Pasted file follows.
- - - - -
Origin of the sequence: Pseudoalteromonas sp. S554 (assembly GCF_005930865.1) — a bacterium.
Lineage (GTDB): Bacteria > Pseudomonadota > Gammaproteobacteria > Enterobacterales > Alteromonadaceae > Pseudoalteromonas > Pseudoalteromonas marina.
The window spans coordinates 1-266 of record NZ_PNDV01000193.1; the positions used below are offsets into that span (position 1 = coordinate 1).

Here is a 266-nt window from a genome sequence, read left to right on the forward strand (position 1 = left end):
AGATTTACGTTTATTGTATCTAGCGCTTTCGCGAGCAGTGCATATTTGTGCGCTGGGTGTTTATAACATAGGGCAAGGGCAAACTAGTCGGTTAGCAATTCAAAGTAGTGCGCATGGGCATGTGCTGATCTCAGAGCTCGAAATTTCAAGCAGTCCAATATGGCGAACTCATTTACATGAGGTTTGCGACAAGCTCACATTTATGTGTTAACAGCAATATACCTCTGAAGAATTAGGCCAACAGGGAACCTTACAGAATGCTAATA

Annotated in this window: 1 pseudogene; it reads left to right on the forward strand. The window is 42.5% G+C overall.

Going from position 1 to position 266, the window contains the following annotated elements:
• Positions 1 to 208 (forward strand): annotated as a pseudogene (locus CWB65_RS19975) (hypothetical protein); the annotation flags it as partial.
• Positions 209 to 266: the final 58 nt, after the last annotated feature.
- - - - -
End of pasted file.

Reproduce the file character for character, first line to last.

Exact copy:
Origin of the sequence: Pseudoalteromonas sp. S554 (assembly GCF_005930865.1) — a bacterium.
Lineage (GTDB): Bacteria > Pseudomonadota > Gammaproteobacteria > Enterobacterales > Alteromonadaceae > Pseudoalteromonas > Pseudoalteromonas marina.
The window spans coordinates 1-266 of record NZ_PNDV01000193.1; the positions used below are offsets into that span (position 1 = coordinate 1).

Here is a 266-nt window from a genome sequence, read left to right on the forward strand (position 1 = left end):
AGATTTACGTTTATTGTATCTAGCGCTTTCGCGAGCAGTGCATATTTGTGCGCTGGGTGTTTATAACATAGGGCAAGGGCAAACTAGTCGGTTAGCAATTCAAAGTAGTGCGCATGGGCATGTGCTGATCTCAGAGCTCGAAATTTCAAGCAGTCCAATATGGCGAACTCATTTACATGAGGTTTGCGACAAGCTCACATTTATGTGTTAACAGCAATATACCTCTGAAGAATTAGGCCAACAGGGAACCTTACAGAATGCTAATA

Annotated in this window: 1 pseudogene; it reads left to right on the forward strand. The window is 42.5% G+C overall.

Going from position 1 to position 266, the window contains the following annotated elements:
• Positions 1 to 208 (forward strand): annotated as a pseudogene (locus CWB65_RS19975) (hypothetical protein); the annotation flags it as partial.
• Positions 209 to 266: the final 58 nt, after the last annotated feature.